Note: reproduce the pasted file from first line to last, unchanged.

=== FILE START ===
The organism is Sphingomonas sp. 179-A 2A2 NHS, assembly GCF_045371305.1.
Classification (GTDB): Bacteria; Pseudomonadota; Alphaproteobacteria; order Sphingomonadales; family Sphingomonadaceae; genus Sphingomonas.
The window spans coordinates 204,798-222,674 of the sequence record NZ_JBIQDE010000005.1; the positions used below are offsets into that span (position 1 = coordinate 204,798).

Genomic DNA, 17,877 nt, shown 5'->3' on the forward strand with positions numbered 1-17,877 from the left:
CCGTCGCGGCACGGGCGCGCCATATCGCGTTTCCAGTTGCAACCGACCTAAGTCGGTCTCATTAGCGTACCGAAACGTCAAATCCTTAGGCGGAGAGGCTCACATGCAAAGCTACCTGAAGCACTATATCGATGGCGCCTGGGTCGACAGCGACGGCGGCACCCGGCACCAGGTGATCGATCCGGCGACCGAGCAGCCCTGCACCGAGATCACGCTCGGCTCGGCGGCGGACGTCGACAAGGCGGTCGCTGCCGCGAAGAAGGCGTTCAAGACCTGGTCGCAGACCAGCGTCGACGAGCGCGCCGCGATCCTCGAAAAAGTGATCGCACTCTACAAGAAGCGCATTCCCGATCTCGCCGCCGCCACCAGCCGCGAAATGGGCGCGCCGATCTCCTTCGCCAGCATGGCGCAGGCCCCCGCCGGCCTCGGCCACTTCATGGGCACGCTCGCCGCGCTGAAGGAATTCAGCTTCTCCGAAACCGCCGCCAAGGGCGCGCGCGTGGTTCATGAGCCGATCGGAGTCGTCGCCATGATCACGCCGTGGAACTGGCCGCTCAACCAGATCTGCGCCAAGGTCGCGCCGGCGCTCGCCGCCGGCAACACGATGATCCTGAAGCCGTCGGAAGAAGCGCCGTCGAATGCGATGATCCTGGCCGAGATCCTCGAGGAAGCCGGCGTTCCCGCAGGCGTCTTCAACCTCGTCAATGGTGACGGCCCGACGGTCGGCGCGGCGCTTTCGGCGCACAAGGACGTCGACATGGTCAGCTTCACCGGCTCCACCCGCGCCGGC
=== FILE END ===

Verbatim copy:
The organism is Sphingomonas sp. 179-A 2A2 NHS, assembly GCF_045371305.1.
Classification (GTDB): Bacteria; Pseudomonadota; Alphaproteobacteria; order Sphingomonadales; family Sphingomonadaceae; genus Sphingomonas.
The window spans coordinates 204,798-222,674 of the sequence record NZ_JBIQDE010000005.1; the positions used below are offsets into that span (position 1 = coordinate 204,798).

Genomic DNA, 17,877 nt, shown 5'->3' on the forward strand with positions numbered 1-17,877 from the left:
CCGTCGCGGCACGGGCGCGCCATATCGCGTTTCCAGTTGCAACCGACCTAAGTCGGTCTCATTAGCGTACCGAAACGTCAAATCCTTAGGCGGAGAGGCTCACATGCAAAGCTACCTGAAGCACTATATCGATGGCGCCTGGGTCGACAGCGACGGCGGCACCCGGCACCAGGTGATCGATCCGGCGACCGAGCAGCCCTGCACCGAGATCACGCTCGGCTCGGCGGCGGACGTCGACAAGGCGGTCGCTGCCGCGAAGAAGGCGTTCAAGACCTGGTCGCAGACCAGCGTCGACGAGCGCGCCGCGATCCTCGAAAAAGTGATCGCACTCTACAAGAAGCGCATTCCCGATCTCGCCGCCGCCACCAGCCGCGAAATGGGCGCGCCGATCTCCTTCGCCAGCATGGCGCAGGCCCCCGCCGGCCTCGGCCACTTCATGGGCACGCTCGCCGCGCTGAAGGAATTCAGCTTCTCCGAAACCGCCGCCAAGGGCGCGCGCGTGGTTCATGAGCCGATCGGAGTCGTCGCCATGATCACGCCGTGGAACTGGCCGCTCAACCAGATCTGCGCCAAGGTCGCGCCGGCGCTCGCCGCCGGCAACACGATGATCCTGAAGCCGTCGGAAGAAGCGCCGTCGAATGCGATGATCCTGGCCGAGATCCTCGAGGAAGCCGGCGTTCCCGCAGGCGTCTTCAACCTCGTCAATGGTGACGGCCCGACGGTCGGCGCGGCGCTTTCGGCGCACAAGGACGTCGACATGGTCAGCTTCACCGGCTCCACCCGCGCCGGC